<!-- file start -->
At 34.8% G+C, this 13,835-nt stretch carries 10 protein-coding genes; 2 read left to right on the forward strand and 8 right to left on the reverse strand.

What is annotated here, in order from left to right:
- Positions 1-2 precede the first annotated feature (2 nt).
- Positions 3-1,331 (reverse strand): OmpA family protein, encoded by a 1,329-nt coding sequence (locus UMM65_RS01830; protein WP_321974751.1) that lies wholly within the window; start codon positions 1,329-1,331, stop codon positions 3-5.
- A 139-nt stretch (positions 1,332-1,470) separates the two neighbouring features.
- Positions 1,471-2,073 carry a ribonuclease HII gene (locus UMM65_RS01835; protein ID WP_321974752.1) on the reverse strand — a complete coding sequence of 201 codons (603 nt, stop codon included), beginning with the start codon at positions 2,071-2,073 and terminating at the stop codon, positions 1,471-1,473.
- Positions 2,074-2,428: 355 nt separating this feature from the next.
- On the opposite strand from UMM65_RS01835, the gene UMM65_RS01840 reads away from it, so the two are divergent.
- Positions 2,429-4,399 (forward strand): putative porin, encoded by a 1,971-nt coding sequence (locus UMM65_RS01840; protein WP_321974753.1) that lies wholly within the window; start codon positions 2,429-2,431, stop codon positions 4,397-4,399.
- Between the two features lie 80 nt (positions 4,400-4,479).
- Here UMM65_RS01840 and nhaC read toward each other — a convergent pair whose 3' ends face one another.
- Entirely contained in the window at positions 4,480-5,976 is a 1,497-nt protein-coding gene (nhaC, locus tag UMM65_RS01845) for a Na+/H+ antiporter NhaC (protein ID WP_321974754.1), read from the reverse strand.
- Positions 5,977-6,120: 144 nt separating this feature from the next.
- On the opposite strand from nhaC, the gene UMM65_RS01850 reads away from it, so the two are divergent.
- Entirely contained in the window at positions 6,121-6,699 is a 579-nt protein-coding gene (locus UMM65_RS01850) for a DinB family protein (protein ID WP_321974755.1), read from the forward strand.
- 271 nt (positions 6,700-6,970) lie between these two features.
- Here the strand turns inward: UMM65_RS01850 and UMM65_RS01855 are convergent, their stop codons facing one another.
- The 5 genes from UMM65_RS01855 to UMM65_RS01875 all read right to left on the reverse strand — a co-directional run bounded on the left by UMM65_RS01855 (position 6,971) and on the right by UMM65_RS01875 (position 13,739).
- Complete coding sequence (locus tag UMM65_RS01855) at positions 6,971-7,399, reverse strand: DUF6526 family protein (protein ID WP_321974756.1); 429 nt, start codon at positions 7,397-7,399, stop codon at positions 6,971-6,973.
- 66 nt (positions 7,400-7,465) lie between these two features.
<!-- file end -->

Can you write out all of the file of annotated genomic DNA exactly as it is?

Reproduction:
At 34.8% G+C, this 13,835-nt stretch carries 10 protein-coding genes; 2 read left to right on the forward strand and 8 right to left on the reverse strand.

What is annotated here, in order from left to right:
- Positions 1-2 precede the first annotated feature (2 nt).
- Positions 3-1,331 (reverse strand): OmpA family protein, encoded by a 1,329-nt coding sequence (locus UMM65_RS01830; protein WP_321974751.1) that lies wholly within the window; start codon positions 1,329-1,331, stop codon positions 3-5.
- A 139-nt stretch (positions 1,332-1,470) separates the two neighbouring features.
- Positions 1,471-2,073 carry a ribonuclease HII gene (locus UMM65_RS01835; protein ID WP_321974752.1) on the reverse strand — a complete coding sequence of 201 codons (603 nt, stop codon included), beginning with the start codon at positions 2,071-2,073 and terminating at the stop codon, positions 1,471-1,473.
- Positions 2,074-2,428: 355 nt separating this feature from the next.
- On the opposite strand from UMM65_RS01835, the gene UMM65_RS01840 reads away from it, so the two are divergent.
- Positions 2,429-4,399 (forward strand): putative porin, encoded by a 1,971-nt coding sequence (locus UMM65_RS01840; protein WP_321974753.1) that lies wholly within the window; start codon positions 2,429-2,431, stop codon positions 4,397-4,399.
- Between the two features lie 80 nt (positions 4,400-4,479).
- Here UMM65_RS01840 and nhaC read toward each other — a convergent pair whose 3' ends face one another.
- Entirely contained in the window at positions 4,480-5,976 is a 1,497-nt protein-coding gene (nhaC, locus tag UMM65_RS01845) for a Na+/H+ antiporter NhaC (protein ID WP_321974754.1), read from the reverse strand.
- Positions 5,977-6,120: 144 nt separating this feature from the next.
- On the opposite strand from nhaC, the gene UMM65_RS01850 reads away from it, so the two are divergent.
- Entirely contained in the window at positions 6,121-6,699 is a 579-nt protein-coding gene (locus UMM65_RS01850) for a DinB family protein (protein ID WP_321974755.1), read from the forward strand.
- 271 nt (positions 6,700-6,970) lie between these two features.
- Here the strand turns inward: UMM65_RS01850 and UMM65_RS01855 are convergent, their stop codons facing one another.
- The 5 genes from UMM65_RS01855 to UMM65_RS01875 all read right to left on the reverse strand — a co-directional run bounded on the left by UMM65_RS01855 (position 6,971) and on the right by UMM65_RS01875 (position 13,739).
- Complete coding sequence (locus tag UMM65_RS01855) at positions 6,971-7,399, reverse strand: DUF6526 family protein (protein ID WP_321974756.1); 429 nt, start codon at positions 7,397-7,399, stop codon at positions 6,971-6,973.
- 66 nt (positions 7,400-7,465) lie between these two features.